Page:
And I think this is putting democracy to a real test and leadership on both sides, leaders on both sides need to step up and put an end to these disruptive kind of brawling, physically violent sessions...

Gergen has worked for presidents of both parties for many years, and perhaps more than any voice today, promotes what could be called a Washington consensus.

He is not a wild-eyed radical or a perennial doomsayer. Someone who is at the heart of the political power is speaking of the possibility that bourgeoisie democracy in the United States is failing - i.e. "are we self-governing people or not? "

As with the fall of the Roman Republic, it is unchecked greed amongst the ruling class - both towards the general population and each other - that is rendering political compromise and practical solutions almost impossible.

Is the American Republic on the verge of collapse ? No. But strains are being felt, and there clearly is a trend towards degeneration in the governing institutions that make up the post-World War 2 capitalist order.

Saturday, August 8, 2009

How the Unemployment Rate is Determined

There are many myths and misconceptions, and Krugman does a nice job summing it all up.

The U-3 unemployment rate does not measure the number of people receiving unemployment benefits. The rate is determined by a household survey. The main problem with the survey, as far as I can tell, is that it is based upon receiving answers to a sensitive and personal question. Cultural and gender differences in talking about, and admitting to, being unemployed may be shifting data in ways we don't fully understand.

The payrolls report is separate of the unemployment report, and based upon a survey of businesses.

Friday, August 7, 2009

Steel Industry Under Stress

The steel industry remains a ground zero in determining the effects of the current recession, in all their economic and political forms. The industry is simply too huge, employs too many people, and is too vital to military and infrastructure concerns, for governments not to take a strong stand in protecting their domestic interests.

On the back of its government's domestic spending, China's 2009 steel production has increased 6 % against a worldwide decline of 21 % . This, despite chronic profitability problems in China, where there is an estimated capacity utilization rate of 75 % within the industry. In China, as with many of its industries, steel is about employing people.

Rival steel companies in the developed world are losing money and warning that demand will not recover for years. ArcelorMittal recently estimated that in 2009, apart from China, demand will fall by around 20 % worldwide, and not recover to pre-recession levels until 2011. And for China, the preferential treatment of domestic companies has led to the recent WTO disputes flaring up over steel 'dumping' , and the threat of tariffs by the E.U.

Related :1,2,3

Monday, August 3, 2009

23 Trillion Dollars

A series of bailouts, bank rescues and other economic lifelines could end up costing the federal government as much as $23 trillion, the U.S. government’s watchdog over the effort says – a staggering amount that is nearly double the nation’s entire economic output for a year.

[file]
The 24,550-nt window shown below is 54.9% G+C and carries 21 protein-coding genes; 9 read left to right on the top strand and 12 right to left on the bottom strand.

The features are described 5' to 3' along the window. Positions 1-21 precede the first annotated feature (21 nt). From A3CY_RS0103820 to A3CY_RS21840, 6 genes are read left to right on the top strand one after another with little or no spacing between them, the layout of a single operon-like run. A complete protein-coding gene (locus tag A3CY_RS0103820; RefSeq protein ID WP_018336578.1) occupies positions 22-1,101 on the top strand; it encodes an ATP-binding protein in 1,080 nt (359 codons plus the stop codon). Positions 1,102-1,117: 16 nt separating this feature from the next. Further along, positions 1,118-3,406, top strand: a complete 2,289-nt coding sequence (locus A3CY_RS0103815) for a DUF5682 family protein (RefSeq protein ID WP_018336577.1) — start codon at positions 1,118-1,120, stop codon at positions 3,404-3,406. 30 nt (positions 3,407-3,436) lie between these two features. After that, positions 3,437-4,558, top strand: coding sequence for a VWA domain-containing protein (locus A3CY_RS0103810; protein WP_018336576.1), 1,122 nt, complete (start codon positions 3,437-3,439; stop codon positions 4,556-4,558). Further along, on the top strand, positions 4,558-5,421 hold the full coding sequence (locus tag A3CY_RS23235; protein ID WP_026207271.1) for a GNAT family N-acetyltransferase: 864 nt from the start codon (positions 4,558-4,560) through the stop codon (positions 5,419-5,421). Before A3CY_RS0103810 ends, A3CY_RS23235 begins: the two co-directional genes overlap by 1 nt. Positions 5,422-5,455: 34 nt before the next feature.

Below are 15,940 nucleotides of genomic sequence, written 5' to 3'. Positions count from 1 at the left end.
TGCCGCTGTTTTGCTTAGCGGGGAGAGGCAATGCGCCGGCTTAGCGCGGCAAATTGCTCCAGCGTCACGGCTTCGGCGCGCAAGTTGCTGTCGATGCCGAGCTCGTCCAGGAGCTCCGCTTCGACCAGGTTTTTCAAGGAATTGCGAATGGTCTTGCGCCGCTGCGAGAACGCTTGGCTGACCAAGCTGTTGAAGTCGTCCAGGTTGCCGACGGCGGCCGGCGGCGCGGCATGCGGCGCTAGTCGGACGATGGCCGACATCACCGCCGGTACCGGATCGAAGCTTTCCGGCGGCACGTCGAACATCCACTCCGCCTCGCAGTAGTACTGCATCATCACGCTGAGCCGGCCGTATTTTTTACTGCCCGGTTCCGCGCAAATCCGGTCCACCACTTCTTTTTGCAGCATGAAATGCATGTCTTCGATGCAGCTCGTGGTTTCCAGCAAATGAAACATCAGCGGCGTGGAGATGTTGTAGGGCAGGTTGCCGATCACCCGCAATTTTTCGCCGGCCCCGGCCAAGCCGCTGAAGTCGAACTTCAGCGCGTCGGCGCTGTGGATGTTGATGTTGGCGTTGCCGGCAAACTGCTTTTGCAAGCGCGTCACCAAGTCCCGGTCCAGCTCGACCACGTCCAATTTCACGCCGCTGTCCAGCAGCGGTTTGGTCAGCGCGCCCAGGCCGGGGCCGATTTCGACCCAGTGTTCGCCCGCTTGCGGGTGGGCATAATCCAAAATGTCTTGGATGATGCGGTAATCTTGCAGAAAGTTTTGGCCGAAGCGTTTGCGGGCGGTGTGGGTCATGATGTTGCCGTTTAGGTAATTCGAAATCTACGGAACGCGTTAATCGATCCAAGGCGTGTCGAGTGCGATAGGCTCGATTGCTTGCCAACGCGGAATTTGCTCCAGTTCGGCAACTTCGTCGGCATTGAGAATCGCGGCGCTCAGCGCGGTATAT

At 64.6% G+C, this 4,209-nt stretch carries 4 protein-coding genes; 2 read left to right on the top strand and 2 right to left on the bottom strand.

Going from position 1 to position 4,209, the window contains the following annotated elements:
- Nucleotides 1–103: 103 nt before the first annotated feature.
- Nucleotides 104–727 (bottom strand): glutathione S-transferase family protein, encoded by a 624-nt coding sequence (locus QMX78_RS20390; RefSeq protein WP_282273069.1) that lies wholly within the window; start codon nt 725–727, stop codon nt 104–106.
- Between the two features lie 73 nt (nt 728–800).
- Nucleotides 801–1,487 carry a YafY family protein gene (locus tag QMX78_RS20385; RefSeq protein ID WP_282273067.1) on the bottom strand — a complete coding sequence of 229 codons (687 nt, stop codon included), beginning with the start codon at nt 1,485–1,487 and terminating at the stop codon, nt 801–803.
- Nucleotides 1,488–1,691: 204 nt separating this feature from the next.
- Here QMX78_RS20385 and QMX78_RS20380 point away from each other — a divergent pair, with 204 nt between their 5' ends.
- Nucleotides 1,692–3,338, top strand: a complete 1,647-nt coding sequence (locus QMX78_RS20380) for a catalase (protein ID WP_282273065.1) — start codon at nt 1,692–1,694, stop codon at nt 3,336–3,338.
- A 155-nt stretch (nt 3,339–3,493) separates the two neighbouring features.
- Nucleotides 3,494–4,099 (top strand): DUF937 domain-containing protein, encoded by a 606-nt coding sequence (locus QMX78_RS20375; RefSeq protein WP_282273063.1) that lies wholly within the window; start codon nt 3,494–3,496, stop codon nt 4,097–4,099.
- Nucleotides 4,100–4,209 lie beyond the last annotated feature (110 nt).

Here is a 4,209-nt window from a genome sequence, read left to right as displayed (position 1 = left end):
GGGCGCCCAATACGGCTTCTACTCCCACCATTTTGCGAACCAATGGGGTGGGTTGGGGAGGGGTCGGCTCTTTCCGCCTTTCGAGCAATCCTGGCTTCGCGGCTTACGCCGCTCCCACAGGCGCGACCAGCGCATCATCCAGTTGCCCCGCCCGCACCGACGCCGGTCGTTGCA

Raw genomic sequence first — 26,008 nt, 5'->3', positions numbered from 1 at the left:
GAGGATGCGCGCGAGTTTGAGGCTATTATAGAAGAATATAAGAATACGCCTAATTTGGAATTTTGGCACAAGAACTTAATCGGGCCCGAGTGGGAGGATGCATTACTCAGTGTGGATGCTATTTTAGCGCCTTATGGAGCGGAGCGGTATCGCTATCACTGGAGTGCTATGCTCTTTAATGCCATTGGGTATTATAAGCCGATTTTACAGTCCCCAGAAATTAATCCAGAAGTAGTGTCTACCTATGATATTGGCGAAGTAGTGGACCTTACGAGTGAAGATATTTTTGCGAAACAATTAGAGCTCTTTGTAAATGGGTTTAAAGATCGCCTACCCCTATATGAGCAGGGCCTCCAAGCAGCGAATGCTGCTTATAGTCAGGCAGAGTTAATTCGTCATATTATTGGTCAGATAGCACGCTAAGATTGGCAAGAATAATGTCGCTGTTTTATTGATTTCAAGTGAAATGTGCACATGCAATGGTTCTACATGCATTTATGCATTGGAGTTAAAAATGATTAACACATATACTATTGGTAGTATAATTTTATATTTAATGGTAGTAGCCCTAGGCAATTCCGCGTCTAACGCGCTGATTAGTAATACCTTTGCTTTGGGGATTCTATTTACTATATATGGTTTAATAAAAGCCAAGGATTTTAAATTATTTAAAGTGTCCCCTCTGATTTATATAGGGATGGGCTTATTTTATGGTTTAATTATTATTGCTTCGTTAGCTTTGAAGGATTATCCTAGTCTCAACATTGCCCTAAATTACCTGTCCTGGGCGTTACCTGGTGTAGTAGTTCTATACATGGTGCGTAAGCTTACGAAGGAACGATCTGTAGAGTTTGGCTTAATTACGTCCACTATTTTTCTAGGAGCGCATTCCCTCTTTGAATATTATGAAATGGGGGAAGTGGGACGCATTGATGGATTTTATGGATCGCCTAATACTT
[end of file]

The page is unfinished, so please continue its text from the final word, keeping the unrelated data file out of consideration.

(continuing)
If the feds end up spending that amount, it could be more than the federal government has spent on any single effort in American history.

This 23 trillion dollar bailout, or guarantee of loans, is poised to be paid for with cuts in domestic social programs - those which primarily benefit working class people. Publicly, these cuts will be triggered by 'worries over the deficit', and market threats from bond holders, most of whom are domestic - and the vast majority, wealthy.

The great financial crisis of 2008 will end up being one of the greatest transfers of wealth in recent history, if politics as usual is not challenged or even fundamentally threatened.

Sunday, August 2, 2009

Cybersecurity Talent Shortage

Feds suffer from 'serious' IT security talent shortage:

The United States government faces a serious shortage of skilled cybersecurity specialists, according to a new report, which estimates the country may need an 8-fold increase in the number nationally sponsored graduates with security degrees.

I suspect this type of issue is the primary reason for the sudden focus on math and science in the public school system. Businesses have no problems with simply importing skilled labor if there is none to be found domestically. But from a government perspective, this would create security and espionage issues.

If one goes into the field of hard sciences, there is a high likelihood that one’s labor will be used – directly or indirectly – in supporting the military apparatus. And if not that, then in fields dominated by monopoly profit – such as the pharmaceutical industry.

The association of science and math in the United States with militarization, and private profit, is one that is deeply demoralizing, and behind the generational decline in interest for these fields in the domestically educated population. The public push towards ‘green research’ (even as private companies such as BP abandon it) can be seen as an attempt to introduce an aspect of utopianism, or idealism, back into these fields.


Related: Why Young Americans Have Been Avoiding Math and Science

Saturday, August 1, 2009

Workers in Jilin Province, China, Riot and Kill Boss Over Layoffs

The Chinese working class is the great "Invisible" to the West, whose contact with Chinese people mostly comes through its professional class. Given that the world's production lies in the hands of this "Invisible" working class, it has a tremendous amount of unrealized power. My guess is that they are quite a bit more militant then imagined by most Western commentators.

Some 30,000 angry Chinese workers staged a riot at a steel factory in China that resulted in its boss getting beaten to death, underscoring just how quickly economic problems can stoke social unrest. The workers were protesting the sale of state-owned Tonghua Iron & Steel in Jilin province to a private group which they feared would lead to the loss of jobs.

Note: Jilin Province borders North Korea.